(Mis)Uses of Technology: 
At Sun, you will be fired if it is found that you have a modem on your desk... Honoria in Ciberspazio, the online opera (yes, that's about all I want to know about it, too)... A 30th anniversary modem from Hayes... 20% more people have filed their taxes electronically this year, according to the IRS... This is a great story: the FBI, apparently, purchased a list of email addresses of system administrators and spammed them at least twice in the last month.  When confronted about this practice, they first 
apologized, and asked for help from one of the complainers in configuring their email server!  Later on an FBI spokesman denied that the FBI would even do such a thing... 

A study from IDC says that 73% of companies buying network computers are using them to replace PCs.  Most reported using IBM NCs, but many said they were using Sun's (which is interesting, considering Sun really only released the product a few weeks back)... A very misleading study from Deloitte Touche says that high tech manufacturers are ignoring customers and building with a technology focus (while this is true in many instances, it also misses some very important points on *why* this happens)... According to the Online Banking Report, the number of households doing at least some banking online last year nearly doubled to 4 million... Another study from IDC says that number of small businesses to use PCs is now at  78% (strikes me as low, but I guess there are some businesses that really don't need one)... According to Forrester, 36% of North American households have no interest in buying a computer no matter how inexpensive they become  (my guess is that this is not a static number, and many of those folks will change their minds)... A new study by IPSOS-ASI shows that banner ads work extremely well on AOL users... A study of ISPs by KPMG shows huge revenue growth (once again, what was that about ISPs going under?)... CompuServe's backbone, owned by WorldCom, is the fastest Internet backbone, according to Keynote Systems and Boardwatch magazine... According to Killen & Associates loans (both for homes and cars) will move onto the Internet at a fairly rapid pace... FIND/SVP and Cyber Dialogue have released a study showing consumer support for Internet appliances... February's top web sites were the same (surprise surprise) as January's according to Media Metrix... IDC shows that the market for memory chips is going to shrink by nearly 10% this year... +Plans is releasing a survey showing a "generation gap" for Internet users.  Older users use the net to keep up on news, while younger users use it for "work and play"... According to a study by the Meta Group, companies are offering higher salaries to IT workers, and having to cut back on training programs to do so...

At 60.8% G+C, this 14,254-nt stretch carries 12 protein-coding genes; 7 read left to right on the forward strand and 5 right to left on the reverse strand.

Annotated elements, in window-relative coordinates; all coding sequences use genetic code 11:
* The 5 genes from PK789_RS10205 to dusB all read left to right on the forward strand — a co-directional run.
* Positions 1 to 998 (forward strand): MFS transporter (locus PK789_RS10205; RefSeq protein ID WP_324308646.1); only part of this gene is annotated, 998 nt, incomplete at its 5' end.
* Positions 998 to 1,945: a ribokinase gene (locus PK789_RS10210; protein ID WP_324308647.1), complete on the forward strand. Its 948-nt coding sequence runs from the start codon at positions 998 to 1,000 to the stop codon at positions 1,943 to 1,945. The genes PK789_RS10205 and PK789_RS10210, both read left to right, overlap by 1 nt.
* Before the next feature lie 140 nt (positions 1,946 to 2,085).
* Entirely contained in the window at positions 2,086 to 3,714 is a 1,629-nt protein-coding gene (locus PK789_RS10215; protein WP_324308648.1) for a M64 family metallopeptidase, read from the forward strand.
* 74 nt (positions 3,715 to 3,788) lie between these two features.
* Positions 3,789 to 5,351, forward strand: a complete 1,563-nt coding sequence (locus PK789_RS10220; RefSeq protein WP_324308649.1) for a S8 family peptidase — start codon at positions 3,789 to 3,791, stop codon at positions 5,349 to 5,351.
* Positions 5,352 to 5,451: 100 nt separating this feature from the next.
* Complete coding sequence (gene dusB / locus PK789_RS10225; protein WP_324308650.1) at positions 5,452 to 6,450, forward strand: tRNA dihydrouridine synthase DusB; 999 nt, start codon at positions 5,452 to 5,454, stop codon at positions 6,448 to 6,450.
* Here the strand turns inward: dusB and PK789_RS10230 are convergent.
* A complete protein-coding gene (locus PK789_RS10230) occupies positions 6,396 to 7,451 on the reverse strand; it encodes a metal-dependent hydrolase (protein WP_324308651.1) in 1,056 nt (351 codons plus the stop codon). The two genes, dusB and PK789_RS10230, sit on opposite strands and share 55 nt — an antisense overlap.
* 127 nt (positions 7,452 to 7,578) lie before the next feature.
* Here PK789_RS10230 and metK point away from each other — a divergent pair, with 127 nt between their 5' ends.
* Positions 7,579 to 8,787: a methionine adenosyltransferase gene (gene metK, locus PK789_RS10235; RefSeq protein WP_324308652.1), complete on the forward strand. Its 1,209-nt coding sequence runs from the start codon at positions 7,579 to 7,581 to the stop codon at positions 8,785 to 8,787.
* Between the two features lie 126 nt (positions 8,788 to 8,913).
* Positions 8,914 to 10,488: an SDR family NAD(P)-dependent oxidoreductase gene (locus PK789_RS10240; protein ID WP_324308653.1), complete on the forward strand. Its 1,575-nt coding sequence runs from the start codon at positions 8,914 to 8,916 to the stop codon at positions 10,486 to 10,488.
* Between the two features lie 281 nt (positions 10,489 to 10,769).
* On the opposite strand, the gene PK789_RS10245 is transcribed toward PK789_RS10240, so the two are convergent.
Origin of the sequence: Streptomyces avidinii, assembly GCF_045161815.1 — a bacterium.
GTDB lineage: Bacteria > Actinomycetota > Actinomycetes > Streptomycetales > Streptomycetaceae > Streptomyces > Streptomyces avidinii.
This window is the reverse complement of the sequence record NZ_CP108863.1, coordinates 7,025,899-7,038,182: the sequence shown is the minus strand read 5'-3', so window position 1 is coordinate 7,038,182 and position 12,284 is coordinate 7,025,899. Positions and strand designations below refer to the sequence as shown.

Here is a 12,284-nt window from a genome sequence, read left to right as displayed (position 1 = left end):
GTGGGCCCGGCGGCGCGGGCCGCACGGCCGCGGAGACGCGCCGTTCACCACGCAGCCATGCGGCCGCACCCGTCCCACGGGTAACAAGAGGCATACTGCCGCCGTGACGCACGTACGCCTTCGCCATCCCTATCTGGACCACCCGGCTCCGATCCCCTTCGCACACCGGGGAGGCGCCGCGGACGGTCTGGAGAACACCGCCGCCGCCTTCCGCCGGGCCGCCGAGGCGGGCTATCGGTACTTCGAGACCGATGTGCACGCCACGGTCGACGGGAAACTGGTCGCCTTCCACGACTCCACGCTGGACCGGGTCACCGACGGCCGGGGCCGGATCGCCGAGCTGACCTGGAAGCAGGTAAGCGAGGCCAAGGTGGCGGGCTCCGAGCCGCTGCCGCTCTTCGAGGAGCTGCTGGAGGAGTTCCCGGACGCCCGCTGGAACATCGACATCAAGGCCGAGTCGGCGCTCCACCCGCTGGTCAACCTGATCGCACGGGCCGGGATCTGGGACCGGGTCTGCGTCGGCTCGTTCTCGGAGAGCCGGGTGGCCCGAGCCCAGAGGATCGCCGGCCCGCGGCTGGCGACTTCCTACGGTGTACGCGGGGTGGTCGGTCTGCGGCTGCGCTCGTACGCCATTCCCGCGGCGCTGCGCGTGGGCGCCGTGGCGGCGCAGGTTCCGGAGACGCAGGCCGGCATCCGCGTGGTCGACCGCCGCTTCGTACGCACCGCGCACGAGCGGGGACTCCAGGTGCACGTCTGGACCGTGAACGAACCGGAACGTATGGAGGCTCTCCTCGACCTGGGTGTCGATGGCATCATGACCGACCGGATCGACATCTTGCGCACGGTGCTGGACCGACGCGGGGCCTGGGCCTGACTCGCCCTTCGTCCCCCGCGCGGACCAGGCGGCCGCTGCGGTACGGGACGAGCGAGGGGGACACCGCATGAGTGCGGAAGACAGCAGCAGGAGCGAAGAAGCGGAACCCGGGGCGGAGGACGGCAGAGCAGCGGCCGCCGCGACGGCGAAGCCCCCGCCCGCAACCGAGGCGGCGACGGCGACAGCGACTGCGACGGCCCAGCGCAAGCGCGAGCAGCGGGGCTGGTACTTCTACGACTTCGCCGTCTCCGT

Finally starting to hear more about image manipulation software.  It seems like a few products are finally getting up to the same caliber as Adobe's PhotoShop.  PaintShop Pro is beginning to gain some attention, as is GIMP for Unix (Gnu Image Manipulation Program).  Makes you wonder how much longer Adobe can get away with charging such high prices... 

Memes o' the week: 
Cross media leverage: Acclaim is set to take the wildly popular television show South Park and turn it into a video game (I'm scared of the result, are you?).  Meanwhile, the producers of Die Hard are planning on making a movie based on Lara Croft from the video game Tomb Raider... Automotive computing backlash.  A new study by the Society of Automotive Engineers and the big three US automakers is looking into the hazards (in terms of distractions) of adding all these neat gadgets in cars... 

Too much free time: 
Um... don't quite know what to say, but if you ever played Rock, Paper, Scissors, here's a site for you:  

Up To Date is written by Mike Masnick from whatever news he hears from whatever sources they happen to come from.  It is not intended for any uses other than as one of many possible ways to follow what's going on in the hi-tech industry.  I certainly wouldn't rely on it as your only source of info.  And, of course, my comments may not accurately reflect reality.